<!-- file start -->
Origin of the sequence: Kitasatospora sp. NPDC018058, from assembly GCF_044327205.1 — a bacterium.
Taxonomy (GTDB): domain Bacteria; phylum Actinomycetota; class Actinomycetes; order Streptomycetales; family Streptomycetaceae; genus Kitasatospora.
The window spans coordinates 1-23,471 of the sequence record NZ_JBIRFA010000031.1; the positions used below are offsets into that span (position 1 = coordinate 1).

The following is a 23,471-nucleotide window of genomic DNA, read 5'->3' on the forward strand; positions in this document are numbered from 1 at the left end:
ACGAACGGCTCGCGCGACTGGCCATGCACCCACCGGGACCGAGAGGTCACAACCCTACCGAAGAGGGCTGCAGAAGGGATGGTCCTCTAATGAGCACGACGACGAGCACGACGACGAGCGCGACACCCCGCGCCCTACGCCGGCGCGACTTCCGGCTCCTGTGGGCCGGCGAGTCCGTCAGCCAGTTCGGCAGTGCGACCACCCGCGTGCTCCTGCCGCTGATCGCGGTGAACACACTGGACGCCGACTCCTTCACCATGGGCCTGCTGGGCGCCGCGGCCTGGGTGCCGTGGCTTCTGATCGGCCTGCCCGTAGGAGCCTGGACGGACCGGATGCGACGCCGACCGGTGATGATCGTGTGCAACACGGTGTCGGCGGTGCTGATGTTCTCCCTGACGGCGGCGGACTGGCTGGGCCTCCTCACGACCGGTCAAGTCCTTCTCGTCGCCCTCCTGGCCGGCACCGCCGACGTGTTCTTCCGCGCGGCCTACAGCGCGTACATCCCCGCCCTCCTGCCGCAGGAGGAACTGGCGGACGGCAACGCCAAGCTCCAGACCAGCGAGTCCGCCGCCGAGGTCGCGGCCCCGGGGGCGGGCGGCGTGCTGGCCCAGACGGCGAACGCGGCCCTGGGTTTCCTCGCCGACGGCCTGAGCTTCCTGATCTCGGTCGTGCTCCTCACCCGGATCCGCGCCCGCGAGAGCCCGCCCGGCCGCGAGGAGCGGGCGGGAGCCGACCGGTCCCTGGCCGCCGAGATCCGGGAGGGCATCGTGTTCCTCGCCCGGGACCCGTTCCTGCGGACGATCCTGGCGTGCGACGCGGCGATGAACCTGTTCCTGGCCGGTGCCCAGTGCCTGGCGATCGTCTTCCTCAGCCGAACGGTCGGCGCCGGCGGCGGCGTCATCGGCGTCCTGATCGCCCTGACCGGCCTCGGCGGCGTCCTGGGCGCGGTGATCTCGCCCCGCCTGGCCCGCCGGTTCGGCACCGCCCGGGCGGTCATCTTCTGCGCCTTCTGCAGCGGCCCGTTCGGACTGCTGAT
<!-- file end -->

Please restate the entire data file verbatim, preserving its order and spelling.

Origin of the sequence: Kitasatospora sp. NPDC018058, from assembly GCF_044327205.1 — a bacterium.
Taxonomy (GTDB): domain Bacteria; phylum Actinomycetota; class Actinomycetes; order Streptomycetales; family Streptomycetaceae; genus Kitasatospora.
The window spans coordinates 1-23,471 of the sequence record NZ_JBIRFA010000031.1; the positions used below are offsets into that span (position 1 = coordinate 1).

The following is a 23,471-nucleotide window of genomic DNA, read 5'->3' on the forward strand; positions in this document are numbered from 1 at the left end:
ACGAACGGCTCGCGCGACTGGCCATGCACCCACCGGGACCGAGAGGTCACAACCCTACCGAAGAGGGCTGCAGAAGGGATGGTCCTCTAATGAGCACGACGACGAGCACGACGACGAGCGCGACACCCCGCGCCCTACGCCGGCGCGACTTCCGGCTCCTGTGGGCCGGCGAGTCCGTCAGCCAGTTCGGCAGTGCGACCACCCGCGTGCTCCTGCCGCTGATCGCGGTGAACACACTGGACGCCGACTCCTTCACCATGGGCCTGCTGGGCGCCGCGGCCTGGGTGCCGTGGCTTCTGATCGGCCTGCCCGTAGGAGCCTGGACGGACCGGATGCGACGCCGACCGGTGATGATCGTGTGCAACACGGTGTCGGCGGTGCTGATGTTCTCCCTGACGGCGGCGGACTGGCTGGGCCTCCTCACGACCGGTCAAGTCCTTCTCGTCGCCCTCCTGGCCGGCACCGCCGACGTGTTCTTCCGCGCGGCCTACAGCGCGTACATCCCCGCCCTCCTGCCGCAGGAGGAACTGGCGGACGGCAACGCCAAGCTCCAGACCAGCGAGTCCGCCGCCGAGGTCGCGGCCCCGGGGGCGGGCGGCGTGCTGGCCCAGACGGCGAACGCGGCCCTGGGTTTCCTCGCCGACGGCCTGAGCTTCCTGATCTCGGTCGTGCTCCTCACCCGGATCCGCGCCCGCGAGAGCCCGCCCGGCCGCGAGGAGCGGGCGGGAGCCGACCGGTCCCTGGCCGCCGAGATCCGGGAGGGCATCGTGTTCCTCGCCCGGGACCCGTTCCTGCGGACGATCCTGGCGTGCGACGCGGCGATGAACCTGTTCCTGGCCGGTGCCCAGTGCCTGGCGATCGTCTTCCTCAGCCGAACGGTCGGCGCCGGCGGCGGCGTCATCGGCGTCCTGATCGCCCTGACCGGCCTCGGCGGCGTCCTGGGCGCGGTGATCTCGCCCCGCCTGGCCCGCCGGTTCGGCACCGCCCGGGCGGTCATCTTCTGCGCCTTCTGCAGCGGCCCGTTCGGACTGCTGAT